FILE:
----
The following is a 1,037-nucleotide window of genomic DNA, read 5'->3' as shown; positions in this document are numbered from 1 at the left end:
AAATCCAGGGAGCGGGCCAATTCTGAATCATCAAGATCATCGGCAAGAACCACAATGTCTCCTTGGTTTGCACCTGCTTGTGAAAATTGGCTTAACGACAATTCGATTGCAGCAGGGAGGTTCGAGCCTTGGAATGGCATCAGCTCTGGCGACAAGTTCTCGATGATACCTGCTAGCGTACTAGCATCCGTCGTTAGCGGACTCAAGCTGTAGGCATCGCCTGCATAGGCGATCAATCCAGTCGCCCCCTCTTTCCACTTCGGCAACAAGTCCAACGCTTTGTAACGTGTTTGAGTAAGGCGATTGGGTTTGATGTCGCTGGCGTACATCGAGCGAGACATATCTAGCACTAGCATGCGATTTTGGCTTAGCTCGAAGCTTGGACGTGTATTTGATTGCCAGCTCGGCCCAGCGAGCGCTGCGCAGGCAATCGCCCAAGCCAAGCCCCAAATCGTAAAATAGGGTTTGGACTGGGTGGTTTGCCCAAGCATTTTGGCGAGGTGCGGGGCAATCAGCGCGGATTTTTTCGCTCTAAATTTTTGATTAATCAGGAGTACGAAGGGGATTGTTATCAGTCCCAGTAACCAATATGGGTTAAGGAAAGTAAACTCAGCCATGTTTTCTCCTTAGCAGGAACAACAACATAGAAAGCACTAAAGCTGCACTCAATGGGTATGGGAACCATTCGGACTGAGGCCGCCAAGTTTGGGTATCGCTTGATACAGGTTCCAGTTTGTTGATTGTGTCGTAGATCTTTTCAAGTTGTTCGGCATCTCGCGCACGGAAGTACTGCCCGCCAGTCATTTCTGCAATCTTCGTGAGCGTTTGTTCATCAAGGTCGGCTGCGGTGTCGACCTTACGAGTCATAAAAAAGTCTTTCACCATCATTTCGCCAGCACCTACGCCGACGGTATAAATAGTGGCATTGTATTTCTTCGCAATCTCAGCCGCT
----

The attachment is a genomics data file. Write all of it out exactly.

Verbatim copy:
The following is a 1,037-nucleotide window of genomic DNA, read 5'->3' as shown; positions in this document are numbered from 1 at the left end:
AAATCCAGGGAGCGGGCCAATTCTGAATCATCAAGATCATCGGCAAGAACCACAATGTCTCCTTGGTTTGCACCTGCTTGTGAAAATTGGCTTAACGACAATTCGATTGCAGCAGGGAGGTTCGAGCCTTGGAATGGCATCAGCTCTGGCGACAAGTTCTCGATGATACCTGCTAGCGTACTAGCATCCGTCGTTAGCGGACTCAAGCTGTAGGCATCGCCTGCATAGGCGATCAATCCAGTCGCCCCCTCTTTCCACTTCGGCAACAAGTCCAACGCTTTGTAACGTGTTTGAGTAAGGCGATTGGGTTTGATGTCGCTGGCGTACATCGAGCGAGACATATCTAGCACTAGCATGCGATTTTGGCTTAGCTCGAAGCTTGGACGTGTATTTGATTGCCAGCTCGGCCCAGCGAGCGCTGCGCAGGCAATCGCCCAAGCCAAGCCCCAAATCGTAAAATAGGGTTTGGACTGGGTGGTTTGCCCAAGCATTTTGGCGAGGTGCGGGGCAATCAGCGCGGATTTTTTCGCTCTAAATTTTTGATTAATCAGGAGTACGAAGGGGATTGTTATCAGTCCCAGTAACCAATATGGGTTAAGGAAAGTAAACTCAGCCATGTTTTCTCCTTAGCAGGAACAACAACATAGAAAGCACTAAAGCTGCACTCAATGGGTATGGGAACCATTCGGACTGAGGCCGCCAAGTTTGGGTATCGCTTGATACAGGTTCCAGTTTGTTGATTGTGTCGTAGATCTTTTCAAGTTGTTCGGCATCTCGCGCACGGAAGTACTGCCCGCCAGTCATTTCTGCAATCTTCGTGAGCGTTTGTTCATCAAGGTCGGCTGCGGTGTCGACCTTACGAGTCATAAAAAAGTCTTTCACCATCATTTCGCCAGCACCTACGCCGACGGTATAAATAGTGGCATTGTATTTCTTCGCAATCTCAGCCGCT